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28 June 2017Europe

New framework for Spanish patentees

Bolar provision

The Bolar provision included in the new patent law includes two main changes:

It has been separated from the exception relating to acts carried out for experimental purposes.

The term “generic” has been deleted.

We consider that this new Bolar provision reflects more clearly and precisely the intention and requirements of the European Directive 2004/27/CE from which the Bolar provision primarily derives.

Patentability of first and subsequent medical uses

In relation to first and subsequent medical uses, the wording of the new law is adapted to that of the European Patent Convention (EPC) 2000. Therefore, in the absence of examination guidelines, which have still to be issued by the Spanish Patent and Trademark Office (OEPM), it is foreseeable that the previous wording of the first and subsequent medical uses, in the Swiss-type claim, is modified to adapt the wording to that accepted by the European Patent Office (EPO) in accordance with EPC 2000.

The adaptation to the EPC 2000 in relation to the patentability of first and subsequent medical uses solves the current situation in which, by means of a direct Spanish patent application, claims are obtained with a wording different from those obtained before the EPO and validated in Spain and, therefore, having a different scope of protection.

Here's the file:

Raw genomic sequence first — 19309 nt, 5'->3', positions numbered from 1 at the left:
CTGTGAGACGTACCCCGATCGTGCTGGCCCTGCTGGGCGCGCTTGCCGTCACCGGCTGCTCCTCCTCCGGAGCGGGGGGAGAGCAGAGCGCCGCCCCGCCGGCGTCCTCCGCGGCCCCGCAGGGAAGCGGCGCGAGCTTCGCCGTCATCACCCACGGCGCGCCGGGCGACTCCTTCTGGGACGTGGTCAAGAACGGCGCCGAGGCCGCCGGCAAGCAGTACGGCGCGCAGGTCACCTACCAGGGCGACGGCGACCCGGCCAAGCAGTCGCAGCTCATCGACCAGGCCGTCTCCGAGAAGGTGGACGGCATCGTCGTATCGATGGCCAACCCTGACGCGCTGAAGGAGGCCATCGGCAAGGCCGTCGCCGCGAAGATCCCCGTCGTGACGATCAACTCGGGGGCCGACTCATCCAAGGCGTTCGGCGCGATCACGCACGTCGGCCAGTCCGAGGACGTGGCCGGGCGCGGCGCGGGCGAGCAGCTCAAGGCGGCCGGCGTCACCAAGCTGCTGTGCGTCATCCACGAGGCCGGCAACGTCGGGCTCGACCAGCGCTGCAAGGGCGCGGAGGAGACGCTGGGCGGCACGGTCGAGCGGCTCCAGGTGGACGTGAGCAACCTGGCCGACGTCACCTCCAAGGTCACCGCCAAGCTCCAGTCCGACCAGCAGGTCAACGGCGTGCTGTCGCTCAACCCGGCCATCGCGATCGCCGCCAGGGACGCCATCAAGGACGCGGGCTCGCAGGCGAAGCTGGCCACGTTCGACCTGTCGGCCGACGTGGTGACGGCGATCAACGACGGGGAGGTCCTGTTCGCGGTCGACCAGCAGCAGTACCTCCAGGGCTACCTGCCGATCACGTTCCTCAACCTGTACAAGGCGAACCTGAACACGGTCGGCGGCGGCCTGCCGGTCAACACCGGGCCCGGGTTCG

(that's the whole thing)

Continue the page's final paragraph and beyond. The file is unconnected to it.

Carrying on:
In relation to this last issue, it will be interesting to see whether the Spanish courts share the opinion of the Boards of Appeal of the EPO in that the claims of first and subsequent medical uses drafted in accordance to EPC 2000 (purpose-limited product claims) provide a greater scope of protection than the Swiss-type claim (purpose-limited process claims).

Inventions relating to biological material

Modifications introduced in this area are minor and contribute to the creation of a clearer legal framework. Again, in many cases, they tend to adapt to current legislation before the EPO. Among them, we highlight:

With regard to the exhaustion of the patent right regarding biological matter, it is made clear that the limitation does not apply when there are legitimate reasons which justify that the holder of the patent opposes the subsequent marketing of the biological material.

In connection with biological deposits, the figure of the independent expert is defined.

Authorisation for foreign first filing

The new law introduces an interesting development since it expressly contemplates that, by filing the required prior documentation, the OEPM will authorise foreign first filing of an invention made in Spain.

In order to obtain this authorisation, a copy of the patent application as intended to be filed abroad, including description, claims and drawings, together with a translation of said documents into Spanish, must be filed before the OEPM under confidential conditions. Within one month, the OEPM will grant or reject the authorisation.

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